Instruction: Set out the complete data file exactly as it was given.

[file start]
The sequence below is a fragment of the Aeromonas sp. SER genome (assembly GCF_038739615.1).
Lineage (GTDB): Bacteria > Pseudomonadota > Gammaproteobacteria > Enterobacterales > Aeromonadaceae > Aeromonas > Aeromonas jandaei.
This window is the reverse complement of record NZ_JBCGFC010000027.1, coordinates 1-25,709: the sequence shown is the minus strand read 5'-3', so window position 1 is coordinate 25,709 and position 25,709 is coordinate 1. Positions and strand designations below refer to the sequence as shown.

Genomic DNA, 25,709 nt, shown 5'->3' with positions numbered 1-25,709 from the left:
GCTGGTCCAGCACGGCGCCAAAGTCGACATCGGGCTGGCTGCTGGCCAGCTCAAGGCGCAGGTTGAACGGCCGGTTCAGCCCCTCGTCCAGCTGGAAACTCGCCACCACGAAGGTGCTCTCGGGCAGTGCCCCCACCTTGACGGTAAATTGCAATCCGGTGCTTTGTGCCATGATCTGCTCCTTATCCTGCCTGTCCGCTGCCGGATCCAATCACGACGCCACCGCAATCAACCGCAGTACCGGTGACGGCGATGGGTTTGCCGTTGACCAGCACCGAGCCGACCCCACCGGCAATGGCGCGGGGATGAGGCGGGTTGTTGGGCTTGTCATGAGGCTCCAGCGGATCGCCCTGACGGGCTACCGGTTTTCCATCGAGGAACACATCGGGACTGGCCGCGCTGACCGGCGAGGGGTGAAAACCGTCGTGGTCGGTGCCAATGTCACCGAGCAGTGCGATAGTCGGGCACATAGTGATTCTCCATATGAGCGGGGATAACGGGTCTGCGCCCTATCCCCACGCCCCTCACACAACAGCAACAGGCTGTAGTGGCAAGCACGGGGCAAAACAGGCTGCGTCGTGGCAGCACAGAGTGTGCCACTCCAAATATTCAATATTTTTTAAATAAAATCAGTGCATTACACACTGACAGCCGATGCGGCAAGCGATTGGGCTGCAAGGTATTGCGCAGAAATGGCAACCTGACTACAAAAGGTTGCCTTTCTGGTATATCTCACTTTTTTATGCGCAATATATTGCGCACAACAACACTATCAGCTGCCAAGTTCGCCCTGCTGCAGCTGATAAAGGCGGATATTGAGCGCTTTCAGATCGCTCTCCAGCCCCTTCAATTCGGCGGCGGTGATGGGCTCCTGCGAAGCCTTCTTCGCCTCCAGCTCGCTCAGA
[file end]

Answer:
The sequence below is a fragment of the Aeromonas sp. SER genome (assembly GCF_038739615.1).
Lineage (GTDB): Bacteria > Pseudomonadota > Gammaproteobacteria > Enterobacterales > Aeromonadaceae > Aeromonas > Aeromonas jandaei.
This window is the reverse complement of record NZ_JBCGFC010000027.1, coordinates 1-25,709: the sequence shown is the minus strand read 5'-3', so window position 1 is coordinate 25,709 and position 25,709 is coordinate 1. Positions and strand designations below refer to the sequence as shown.

Genomic DNA, 25,709 nt, shown 5'->3' with positions numbered 1-25,709 from the left:
GCTGGTCCAGCACGGCGCCAAAGTCGACATCGGGCTGGCTGCTGGCCAGCTCAAGGCGCAGGTTGAACGGCCGGTTCAGCCCCTCGTCCAGCTGGAAACTCGCCACCACGAAGGTGCTCTCGGGCAGTGCCCCCACCTTGACGGTAAATTGCAATCCGGTGCTTTGTGCCATGATCTGCTCCTTATCCTGCCTGTCCGCTGCCGGATCCAATCACGACGCCACCGCAATCAACCGCAGTACCGGTGACGGCGATGGGTTTGCCGTTGACCAGCACCGAGCCGACCCCACCGGCAATGGCGCGGGGATGAGGCGGGTTGTTGGGCTTGTCATGAGGCTCCAGCGGATCGCCCTGACGGGCTACCGGTTTTCCATCGAGGAACACATCGGGACTGGCCGCGCTGACCGGCGAGGGGTGAAAACCGTCGTGGTCGGTGCCAATGTCACCGAGCAGTGCGATAGTCGGGCACATAGTGATTCTCCATATGAGCGGGGATAACGGGTCTGCGCCCTATCCCCACGCCCCTCACACAACAGCAACAGGCTGTAGTGGCAAGCACGGGGCAAAACAGGCTGCGTCGTGGCAGCACAGAGTGTGCCACTCCAAATATTCAATATTTTTTAAATAAAATCAGTGCATTACACACTGACAGCCGATGCGGCAAGCGATTGGGCTGCAAGGTATTGCGCAGAAATGGCAACCTGACTACAAAAGGTTGCCTTTCTGGTATATCTCACTTTTTTATGCGCAATATATTGCGCACAACAACACTATCAGCTGCCAAGTTCGCCCTGCTGCAGCTGATAAAGGCGGATATTGAGCGCTTTCAGATCGCTCTCCAGCCCCTTCAATTCGGCGGCGGTGATGGGCTCCTGCGAAGCCTTCTTCGCCTCCAGCTCGCTCAGA